The past five decades have witnessed startling advances in computing and communication technologies that were stimulated by the availability of faster, more reliable, and cheaper electronic components. The design of smaller and more powerful devices enabled their mobility, which is rapidly changing the way we compute and communicate. For instance, the worldwide number of cellular phone subscribers has quadrupled in the last five years and has grown to over half a billion (see www.gsmdata.com). Wireless and mobile networks are emerging as networks of choice, due to the flexibility and freedom they offer. The use of satellite, cellular, radio, sensor, and ad hoc wireless networks, wireless local area networks (LAN), small portable computers, and personal communication systems (PCS) is increasing. These networks and devices support a trend toward computing on the move, known as mobile computing, nomadic computing, or computing anywhere anytime. The applications of mobile computing and wireless networks include e-commerce, personal communications, telecommunications, monitoring remote or dangerous environments, national defense (monitoring troop movements), emergency and disaster operations, remote operations of appliances, and wireless Internet access.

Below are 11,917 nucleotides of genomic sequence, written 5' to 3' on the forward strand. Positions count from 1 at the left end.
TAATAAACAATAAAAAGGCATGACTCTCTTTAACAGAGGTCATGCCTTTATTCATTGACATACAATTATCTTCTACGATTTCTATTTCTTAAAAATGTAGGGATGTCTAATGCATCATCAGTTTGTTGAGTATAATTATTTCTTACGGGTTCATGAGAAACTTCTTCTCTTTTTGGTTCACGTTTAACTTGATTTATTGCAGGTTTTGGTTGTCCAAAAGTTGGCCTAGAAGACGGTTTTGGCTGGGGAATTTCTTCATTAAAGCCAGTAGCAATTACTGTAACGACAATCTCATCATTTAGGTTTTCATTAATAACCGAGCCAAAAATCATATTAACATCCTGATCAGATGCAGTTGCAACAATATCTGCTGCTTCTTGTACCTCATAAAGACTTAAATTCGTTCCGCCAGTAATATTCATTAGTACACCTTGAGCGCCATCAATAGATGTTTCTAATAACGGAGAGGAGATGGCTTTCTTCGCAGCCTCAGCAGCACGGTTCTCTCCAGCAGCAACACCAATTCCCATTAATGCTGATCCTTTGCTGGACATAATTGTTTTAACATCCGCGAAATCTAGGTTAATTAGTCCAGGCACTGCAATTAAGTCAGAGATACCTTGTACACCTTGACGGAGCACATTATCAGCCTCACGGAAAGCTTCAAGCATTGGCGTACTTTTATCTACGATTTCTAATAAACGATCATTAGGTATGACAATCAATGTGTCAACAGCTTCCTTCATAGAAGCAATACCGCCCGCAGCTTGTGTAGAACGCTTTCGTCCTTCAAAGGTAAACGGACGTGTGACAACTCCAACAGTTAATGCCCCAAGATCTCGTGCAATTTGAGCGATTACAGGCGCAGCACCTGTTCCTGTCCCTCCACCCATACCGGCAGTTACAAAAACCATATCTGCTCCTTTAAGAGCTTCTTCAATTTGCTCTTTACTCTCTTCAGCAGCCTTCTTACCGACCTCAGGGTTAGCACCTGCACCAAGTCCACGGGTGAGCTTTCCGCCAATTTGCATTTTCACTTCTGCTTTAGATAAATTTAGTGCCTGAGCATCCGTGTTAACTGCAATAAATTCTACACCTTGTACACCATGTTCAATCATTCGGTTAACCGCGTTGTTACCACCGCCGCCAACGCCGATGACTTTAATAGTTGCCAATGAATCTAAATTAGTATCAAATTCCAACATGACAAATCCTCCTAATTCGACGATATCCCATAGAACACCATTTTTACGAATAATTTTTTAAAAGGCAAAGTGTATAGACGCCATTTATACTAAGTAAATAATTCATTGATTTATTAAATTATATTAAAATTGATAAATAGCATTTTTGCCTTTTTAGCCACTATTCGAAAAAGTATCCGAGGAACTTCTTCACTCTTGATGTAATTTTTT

This handbook is based on a number of self-contained chapters and provides an opportunity for practitioners and researchers to explore the connection between various computer science techniques and develop solutions to problems that arise in the rapidly emerging field of wireless networks. The mobile computing area deals with computing and communication problems that arise in packet radio networks, mobile cellular systems, personal communication systems, and wireless local area networks. The main direction of the book is to review various algorithms and protocols that have been developed in this area, with emphasis on the most recent ones.
This book is intended for researchers and graduate students in computer science and electrical engineering, and researchers and developers in the telecommunications industry. Although much has been written, especially recently, in this rapidly growing field, no other book treats problems in wireless networks from a computer science perspective, although a number of books that follow the engineering approach exist. The editor taught a computer science graduate course with the same title and contents as this handbook, but was not able to find any book that covered even half of the topics covered here (the course outline and transparencies for lectures given by me in the course can be found at www.site.uottawa.ca/~ivan). This handbook can be used as a textbook and a reference for use by students, researchers, and developers.